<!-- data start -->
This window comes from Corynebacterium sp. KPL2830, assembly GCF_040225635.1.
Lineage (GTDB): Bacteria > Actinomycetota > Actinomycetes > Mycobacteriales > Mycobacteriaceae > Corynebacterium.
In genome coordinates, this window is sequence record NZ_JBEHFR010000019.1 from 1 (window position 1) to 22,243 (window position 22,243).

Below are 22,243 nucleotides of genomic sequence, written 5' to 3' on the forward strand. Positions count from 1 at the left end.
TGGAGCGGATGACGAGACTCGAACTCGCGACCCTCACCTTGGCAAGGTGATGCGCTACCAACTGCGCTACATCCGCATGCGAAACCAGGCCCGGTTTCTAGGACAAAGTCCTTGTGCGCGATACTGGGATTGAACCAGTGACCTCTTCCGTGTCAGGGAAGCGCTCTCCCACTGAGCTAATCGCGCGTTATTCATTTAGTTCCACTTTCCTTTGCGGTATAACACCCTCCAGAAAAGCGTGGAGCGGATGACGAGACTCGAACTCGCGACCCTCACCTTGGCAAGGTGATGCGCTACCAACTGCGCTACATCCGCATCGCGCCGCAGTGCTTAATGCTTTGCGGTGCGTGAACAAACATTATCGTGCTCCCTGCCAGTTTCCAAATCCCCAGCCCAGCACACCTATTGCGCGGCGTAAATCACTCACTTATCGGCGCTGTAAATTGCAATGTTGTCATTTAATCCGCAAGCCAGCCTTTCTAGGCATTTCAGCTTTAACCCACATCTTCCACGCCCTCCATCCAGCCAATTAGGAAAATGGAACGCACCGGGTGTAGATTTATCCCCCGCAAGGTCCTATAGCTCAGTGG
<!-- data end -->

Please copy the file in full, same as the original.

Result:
This window comes from Corynebacterium sp. KPL2830, assembly GCF_040225635.1.
Lineage (GTDB): Bacteria > Actinomycetota > Actinomycetes > Mycobacteriales > Mycobacteriaceae > Corynebacterium.
In genome coordinates, this window is sequence record NZ_JBEHFR010000019.1 from 1 (window position 1) to 22,243 (window position 22,243).

Below are 22,243 nucleotides of genomic sequence, written 5' to 3' on the forward strand. Positions count from 1 at the left end.
TGGAGCGGATGACGAGACTCGAACTCGCGACCCTCACCTTGGCAAGGTGATGCGCTACCAACTGCGCTACATCCGCATGCGAAACCAGGCCCGGTTTCTAGGACAAAGTCCTTGTGCGCGATACTGGGATTGAACCAGTGACCTCTTCCGTGTCAGGGAAGCGCTCTCCCACTGAGCTAATCGCGCGTTATTCATTTAGTTCCACTTTCCTTTGCGGTATAACACCCTCCAGAAAAGCGTGGAGCGGATGACGAGACTCGAACTCGCGACCCTCACCTTGGCAAGGTGATGCGCTACCAACTGCGCTACATCCGCATCGCGCCGCAGTGCTTAATGCTTTGCGGTGCGTGAACAAACATTATCGTGCTCCCTGCCAGTTTCCAAATCCCCAGCCCAGCACACCTATTGCGCGGCGTAAATCACTCACTTATCGGCGCTGTAAATTGCAATGTTGTCATTTAATCCGCAAGCCAGCCTTTCTAGGCATTTCAGCTTTAACCCACATCTTCCACGCCCTCCATCCAGCCAATTAGGAAAATGGAACGCACCGGGTGTAGATTTATCCCCCGCAAGGTCCTATAGCTCAGTGG